This conversation pairs Atlanta-based documentary filmmaker djones in dialogue with James E. Young, distinguished professor emeritus and founding director of the Institute for Holocaust, Genocide, and Memory Studies at the University of Massachusetts, Amherst. They will discuss djones’ film 631 (2008), which documents his family’s stories through their ownership and struggles to maintain a multigenerational home in Youngstown, Ohio. Employing the film’s visual narrative as a lens, the panelists will address the intersections of personal narrative and how these shared private stories inform public socio-cultural discussions and understanding of memory and memorializing events.
The Common Ground: Artist Reimagining Community multi-part transdisciplinary lecture series pairs an artist and researcher in conversation to discuss concepts of “community” from their disciplines. Future fall semester 2020 discussions include Judaism and Global Voices, Home Sweet Home: Homeownership and Community Building, and Latinx Identities: Performing Community Formation.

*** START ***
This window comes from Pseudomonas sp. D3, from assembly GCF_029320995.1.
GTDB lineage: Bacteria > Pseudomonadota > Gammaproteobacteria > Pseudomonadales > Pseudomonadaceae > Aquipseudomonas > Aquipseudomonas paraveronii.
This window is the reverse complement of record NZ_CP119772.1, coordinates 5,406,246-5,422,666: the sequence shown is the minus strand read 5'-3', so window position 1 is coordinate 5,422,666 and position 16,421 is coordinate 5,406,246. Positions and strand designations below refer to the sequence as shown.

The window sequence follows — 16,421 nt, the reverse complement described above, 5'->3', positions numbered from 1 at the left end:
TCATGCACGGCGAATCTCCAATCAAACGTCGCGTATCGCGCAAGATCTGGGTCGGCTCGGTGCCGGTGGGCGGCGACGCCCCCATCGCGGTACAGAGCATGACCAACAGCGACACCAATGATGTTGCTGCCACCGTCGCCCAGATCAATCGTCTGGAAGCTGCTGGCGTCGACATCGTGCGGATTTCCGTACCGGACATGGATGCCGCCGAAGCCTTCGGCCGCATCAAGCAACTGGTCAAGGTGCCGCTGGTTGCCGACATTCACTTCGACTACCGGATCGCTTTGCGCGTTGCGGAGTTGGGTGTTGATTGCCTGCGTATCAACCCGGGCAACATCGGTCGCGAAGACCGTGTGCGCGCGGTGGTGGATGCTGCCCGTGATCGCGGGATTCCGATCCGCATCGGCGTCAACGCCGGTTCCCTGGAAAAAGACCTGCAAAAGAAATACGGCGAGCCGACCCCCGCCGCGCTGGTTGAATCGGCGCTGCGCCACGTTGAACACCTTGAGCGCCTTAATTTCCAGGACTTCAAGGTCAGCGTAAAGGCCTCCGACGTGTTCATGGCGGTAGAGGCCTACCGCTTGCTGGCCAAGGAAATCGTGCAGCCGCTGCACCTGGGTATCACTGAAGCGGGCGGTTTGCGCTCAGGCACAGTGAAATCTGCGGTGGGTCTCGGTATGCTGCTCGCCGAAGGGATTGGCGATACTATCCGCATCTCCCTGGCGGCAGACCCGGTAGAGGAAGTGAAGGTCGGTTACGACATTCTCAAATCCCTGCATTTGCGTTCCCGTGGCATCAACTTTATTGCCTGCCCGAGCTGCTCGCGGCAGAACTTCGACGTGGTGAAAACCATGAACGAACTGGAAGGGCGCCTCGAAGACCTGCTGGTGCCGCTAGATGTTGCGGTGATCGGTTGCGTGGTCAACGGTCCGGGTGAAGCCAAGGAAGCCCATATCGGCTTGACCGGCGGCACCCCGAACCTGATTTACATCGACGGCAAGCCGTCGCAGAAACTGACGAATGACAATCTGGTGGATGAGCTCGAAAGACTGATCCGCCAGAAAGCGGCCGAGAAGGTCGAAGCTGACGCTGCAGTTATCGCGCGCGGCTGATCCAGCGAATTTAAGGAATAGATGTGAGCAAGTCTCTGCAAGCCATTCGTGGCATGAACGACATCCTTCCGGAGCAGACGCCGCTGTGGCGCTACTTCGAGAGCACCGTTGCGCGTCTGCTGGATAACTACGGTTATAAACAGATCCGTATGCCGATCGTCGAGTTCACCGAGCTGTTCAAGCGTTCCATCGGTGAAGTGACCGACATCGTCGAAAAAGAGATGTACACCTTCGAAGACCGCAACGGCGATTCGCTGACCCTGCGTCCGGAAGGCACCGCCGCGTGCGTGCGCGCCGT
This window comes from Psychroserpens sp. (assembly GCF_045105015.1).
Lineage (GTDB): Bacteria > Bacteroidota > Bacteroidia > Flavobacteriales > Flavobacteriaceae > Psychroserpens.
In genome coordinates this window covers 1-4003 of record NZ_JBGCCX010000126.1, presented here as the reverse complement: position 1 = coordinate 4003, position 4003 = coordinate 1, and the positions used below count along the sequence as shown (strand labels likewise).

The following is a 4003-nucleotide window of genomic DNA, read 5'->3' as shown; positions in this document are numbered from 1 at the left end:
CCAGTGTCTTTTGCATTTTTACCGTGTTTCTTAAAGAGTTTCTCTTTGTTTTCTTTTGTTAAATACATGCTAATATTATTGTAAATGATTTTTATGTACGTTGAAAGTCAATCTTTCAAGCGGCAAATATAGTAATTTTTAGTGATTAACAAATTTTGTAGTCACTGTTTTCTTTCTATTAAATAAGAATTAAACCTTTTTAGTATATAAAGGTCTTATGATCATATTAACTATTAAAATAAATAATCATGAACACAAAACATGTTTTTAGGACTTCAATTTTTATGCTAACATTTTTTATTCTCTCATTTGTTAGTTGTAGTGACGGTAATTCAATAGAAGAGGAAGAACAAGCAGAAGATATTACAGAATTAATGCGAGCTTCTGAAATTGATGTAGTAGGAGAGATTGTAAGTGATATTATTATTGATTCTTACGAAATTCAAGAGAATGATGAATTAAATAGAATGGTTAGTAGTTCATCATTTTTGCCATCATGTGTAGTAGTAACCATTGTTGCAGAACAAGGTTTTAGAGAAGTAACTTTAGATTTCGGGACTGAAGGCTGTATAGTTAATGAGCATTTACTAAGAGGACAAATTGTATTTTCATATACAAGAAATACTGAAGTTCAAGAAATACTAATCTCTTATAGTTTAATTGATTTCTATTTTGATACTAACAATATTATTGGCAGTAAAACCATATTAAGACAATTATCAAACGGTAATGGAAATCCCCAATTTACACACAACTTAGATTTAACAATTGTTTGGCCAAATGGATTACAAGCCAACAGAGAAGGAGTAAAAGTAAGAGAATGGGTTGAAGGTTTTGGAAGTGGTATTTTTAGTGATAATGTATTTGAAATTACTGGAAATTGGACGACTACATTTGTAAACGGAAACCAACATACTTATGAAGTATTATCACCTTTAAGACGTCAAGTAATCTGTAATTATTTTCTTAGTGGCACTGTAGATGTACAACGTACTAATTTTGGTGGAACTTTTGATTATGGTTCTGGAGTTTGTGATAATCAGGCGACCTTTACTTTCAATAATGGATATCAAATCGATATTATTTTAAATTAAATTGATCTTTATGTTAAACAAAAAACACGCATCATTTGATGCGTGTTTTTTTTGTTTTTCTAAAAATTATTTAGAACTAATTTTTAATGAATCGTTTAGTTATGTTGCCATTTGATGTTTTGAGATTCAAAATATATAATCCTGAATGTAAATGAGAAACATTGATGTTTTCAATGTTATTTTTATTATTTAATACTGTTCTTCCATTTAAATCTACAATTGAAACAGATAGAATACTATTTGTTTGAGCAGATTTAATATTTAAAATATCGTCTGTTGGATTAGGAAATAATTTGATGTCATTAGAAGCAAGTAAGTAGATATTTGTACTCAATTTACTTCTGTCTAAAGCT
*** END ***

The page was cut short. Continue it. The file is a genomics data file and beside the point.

Visual Arts adjunct faculty member Jennifer Vanderpool created the programming for these lectures in conjunction with the upcoming exhibition (Oct. 30, -March 5) of the same name, which she guest curated. Inspired by mutual aid societies, Vanderpool integrated the participatory strategies of social practice art that organizes communities in debate and collaboration with curatorial activism approaches that challenge the assumptions and erasures of voices in hegemonic narratives to develop Common Ground: Artist Reimagining Community.
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